2. The guests all gathered around us in a big circle.
  3. James and I stood absolutely still and on the count of three, all the guests took a single photograph with their phones. The stillness and simultaneity was essential for a crisp image because the photos need to all be of the same exact scene at the same moment, but from different angles to be processed into one hologram.
  4. We asked them to immediately email the photos to us. Immediacy was necessary because we didn’t want them to forget which photo to send.
  5. Once we had all the photos, after the wedding, we used the photogrammetry software Metashape to reconstruct a true-to-life scale 3D scan of the moment. Here’s a helpful guide on getting started with photogrammetry and Metashape.
You can see the result of the Collaborative Hologram here in 3D: click to move around and scroll to zoom in and out. Play around more with it here.

The Experience: A Sacred, Shared Moment

We had to stand very still so everyone could take the exact same image. The stillness was reminiscent of early-era photography when large format cameras needed long exposures to capture enough light to get the details. It also gave us a valuable moment of reflection amidst all the excitement.

I’ll never forget looking around that circle at the smiling faces of all those wonderful people. Our dearest friends and family, some who had come from around the world, all gathered around us in a big circle of love and support. In this digital, virtual age, it was an extraordinary moment to have everyone physically there creating art with us.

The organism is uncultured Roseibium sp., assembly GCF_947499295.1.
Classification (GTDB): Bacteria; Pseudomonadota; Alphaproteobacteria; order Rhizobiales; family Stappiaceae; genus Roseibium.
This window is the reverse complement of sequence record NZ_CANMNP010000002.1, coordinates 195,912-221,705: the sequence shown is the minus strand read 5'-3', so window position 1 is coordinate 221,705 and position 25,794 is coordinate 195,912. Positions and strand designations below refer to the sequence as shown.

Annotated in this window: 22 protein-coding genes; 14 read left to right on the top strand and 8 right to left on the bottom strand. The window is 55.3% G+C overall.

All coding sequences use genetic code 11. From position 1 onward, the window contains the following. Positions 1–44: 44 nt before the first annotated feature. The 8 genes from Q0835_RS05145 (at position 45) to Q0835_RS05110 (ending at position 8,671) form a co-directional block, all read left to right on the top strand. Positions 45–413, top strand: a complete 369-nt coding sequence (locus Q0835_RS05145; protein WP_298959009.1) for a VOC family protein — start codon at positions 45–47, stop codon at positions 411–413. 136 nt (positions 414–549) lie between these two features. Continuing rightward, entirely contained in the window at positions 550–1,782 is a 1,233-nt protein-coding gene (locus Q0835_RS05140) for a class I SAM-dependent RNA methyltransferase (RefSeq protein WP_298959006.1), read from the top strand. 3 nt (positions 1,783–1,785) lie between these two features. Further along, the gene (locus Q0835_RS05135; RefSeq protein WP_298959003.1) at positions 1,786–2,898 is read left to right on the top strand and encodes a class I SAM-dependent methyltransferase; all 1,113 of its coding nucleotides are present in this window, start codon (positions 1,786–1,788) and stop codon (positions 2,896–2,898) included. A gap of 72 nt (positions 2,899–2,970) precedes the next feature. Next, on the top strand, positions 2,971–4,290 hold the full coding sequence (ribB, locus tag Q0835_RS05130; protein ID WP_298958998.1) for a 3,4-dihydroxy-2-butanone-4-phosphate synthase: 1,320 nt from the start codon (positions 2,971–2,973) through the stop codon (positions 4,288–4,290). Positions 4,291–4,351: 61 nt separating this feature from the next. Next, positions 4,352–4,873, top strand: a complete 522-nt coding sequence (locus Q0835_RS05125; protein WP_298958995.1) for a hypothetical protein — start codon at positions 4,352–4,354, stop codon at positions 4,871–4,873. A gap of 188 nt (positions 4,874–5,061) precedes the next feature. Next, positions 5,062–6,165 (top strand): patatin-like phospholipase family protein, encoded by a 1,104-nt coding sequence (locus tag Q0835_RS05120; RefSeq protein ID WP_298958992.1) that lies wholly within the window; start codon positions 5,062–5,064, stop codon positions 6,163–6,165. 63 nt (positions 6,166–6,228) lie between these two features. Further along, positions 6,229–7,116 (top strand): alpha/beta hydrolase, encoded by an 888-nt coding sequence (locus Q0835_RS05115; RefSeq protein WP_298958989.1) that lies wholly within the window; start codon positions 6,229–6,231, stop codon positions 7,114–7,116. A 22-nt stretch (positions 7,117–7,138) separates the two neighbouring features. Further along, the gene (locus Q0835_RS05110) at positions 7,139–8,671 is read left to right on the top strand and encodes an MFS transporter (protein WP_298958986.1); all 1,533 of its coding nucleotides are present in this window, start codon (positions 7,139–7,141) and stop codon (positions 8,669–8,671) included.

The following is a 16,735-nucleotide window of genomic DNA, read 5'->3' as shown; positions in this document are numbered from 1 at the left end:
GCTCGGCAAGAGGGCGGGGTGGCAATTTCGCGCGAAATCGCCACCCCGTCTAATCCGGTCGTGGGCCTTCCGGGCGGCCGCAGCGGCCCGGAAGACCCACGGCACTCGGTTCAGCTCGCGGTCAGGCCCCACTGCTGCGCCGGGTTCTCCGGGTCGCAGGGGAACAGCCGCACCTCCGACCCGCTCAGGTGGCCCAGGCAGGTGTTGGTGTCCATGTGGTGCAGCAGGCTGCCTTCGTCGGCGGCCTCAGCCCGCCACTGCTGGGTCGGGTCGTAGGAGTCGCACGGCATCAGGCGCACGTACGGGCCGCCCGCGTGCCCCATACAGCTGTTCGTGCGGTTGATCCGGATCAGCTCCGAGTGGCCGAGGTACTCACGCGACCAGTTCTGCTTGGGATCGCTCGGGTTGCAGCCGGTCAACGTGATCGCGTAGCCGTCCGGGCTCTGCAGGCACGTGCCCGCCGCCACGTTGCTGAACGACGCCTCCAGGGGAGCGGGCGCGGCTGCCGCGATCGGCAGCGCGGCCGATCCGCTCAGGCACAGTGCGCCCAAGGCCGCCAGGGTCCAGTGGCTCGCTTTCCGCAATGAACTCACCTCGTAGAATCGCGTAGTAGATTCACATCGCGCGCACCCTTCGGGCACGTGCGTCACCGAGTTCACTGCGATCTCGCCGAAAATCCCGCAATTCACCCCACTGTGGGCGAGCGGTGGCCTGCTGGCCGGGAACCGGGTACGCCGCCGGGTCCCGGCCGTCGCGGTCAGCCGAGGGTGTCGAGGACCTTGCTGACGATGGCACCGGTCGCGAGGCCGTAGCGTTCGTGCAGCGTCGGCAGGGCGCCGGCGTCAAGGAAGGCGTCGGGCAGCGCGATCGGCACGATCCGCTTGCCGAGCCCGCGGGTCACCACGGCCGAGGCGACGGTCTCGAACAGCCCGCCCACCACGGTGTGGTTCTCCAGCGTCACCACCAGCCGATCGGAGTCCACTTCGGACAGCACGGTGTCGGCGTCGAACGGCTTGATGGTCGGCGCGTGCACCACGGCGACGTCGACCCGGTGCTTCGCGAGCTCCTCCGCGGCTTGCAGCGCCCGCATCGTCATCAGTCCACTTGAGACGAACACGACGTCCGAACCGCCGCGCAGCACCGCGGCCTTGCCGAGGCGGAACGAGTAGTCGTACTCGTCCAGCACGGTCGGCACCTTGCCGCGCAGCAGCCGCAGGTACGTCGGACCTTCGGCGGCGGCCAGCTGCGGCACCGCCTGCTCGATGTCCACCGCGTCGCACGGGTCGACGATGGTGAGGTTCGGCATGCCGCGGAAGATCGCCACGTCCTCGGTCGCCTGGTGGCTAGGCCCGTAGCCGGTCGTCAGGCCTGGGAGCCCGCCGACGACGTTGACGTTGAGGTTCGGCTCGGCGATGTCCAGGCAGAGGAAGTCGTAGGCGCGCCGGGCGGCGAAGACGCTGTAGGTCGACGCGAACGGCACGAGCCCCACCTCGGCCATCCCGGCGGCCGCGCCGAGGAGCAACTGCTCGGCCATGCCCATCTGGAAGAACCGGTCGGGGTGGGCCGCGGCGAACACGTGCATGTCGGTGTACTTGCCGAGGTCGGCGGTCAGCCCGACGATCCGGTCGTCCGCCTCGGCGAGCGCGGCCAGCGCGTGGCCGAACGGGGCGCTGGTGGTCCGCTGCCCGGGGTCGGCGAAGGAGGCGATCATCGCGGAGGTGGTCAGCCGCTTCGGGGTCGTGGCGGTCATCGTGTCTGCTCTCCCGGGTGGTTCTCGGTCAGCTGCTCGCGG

There was also a second moment that was kind of hilarious and very emblematic of the age we live in. Directly after taking the photo, all of the guests instantly turned away from us hunching over their phones to email the photo. We used it as an opportunity to get another celebratory kiss in ;)

The Ritual: Poetic Witnessing

We like to think of that moment as the moment we really got married. Weddings are about witnessing a promise and a union. The hologram is a poetic visualization of that witnessing. Each of our guests’ perspectives contributed to the final result as a symbol of our love. Encircled by our friends and family, we all engaged in a new inclusive ritual to mark the start of a relationship and creating a shared memory.

The photogrammetry process also pinpoints the location of each contributor.

The Result: A Captured Moment

The result of the ritual is a beautiful and evocative holographic capture of us and our guests that we can relive forever in lifelike 3D. We’ve already loaded it into VR and stood right next to ourselves and our guests. Now in the years to come, we’ll be able to enter the hologram, and relive the ritual as if transported back to the moment itself.

Thanks to everyone who participated. We hope others are inspired to adopt this ritual, and invent new rituals of their own!

With love, Lisbeth and James ❤

Photo by our wonderful photography team at Sampaio/Waltz

Thanks to James George, Erica Gorochow, and Lily-Hayes Kaufman

Lisbeth Kaufman

Written by

Entrepreneur and creator. CoFounder & CEO of, Yale grad, NYU Stern MBA Dean’s Scholar.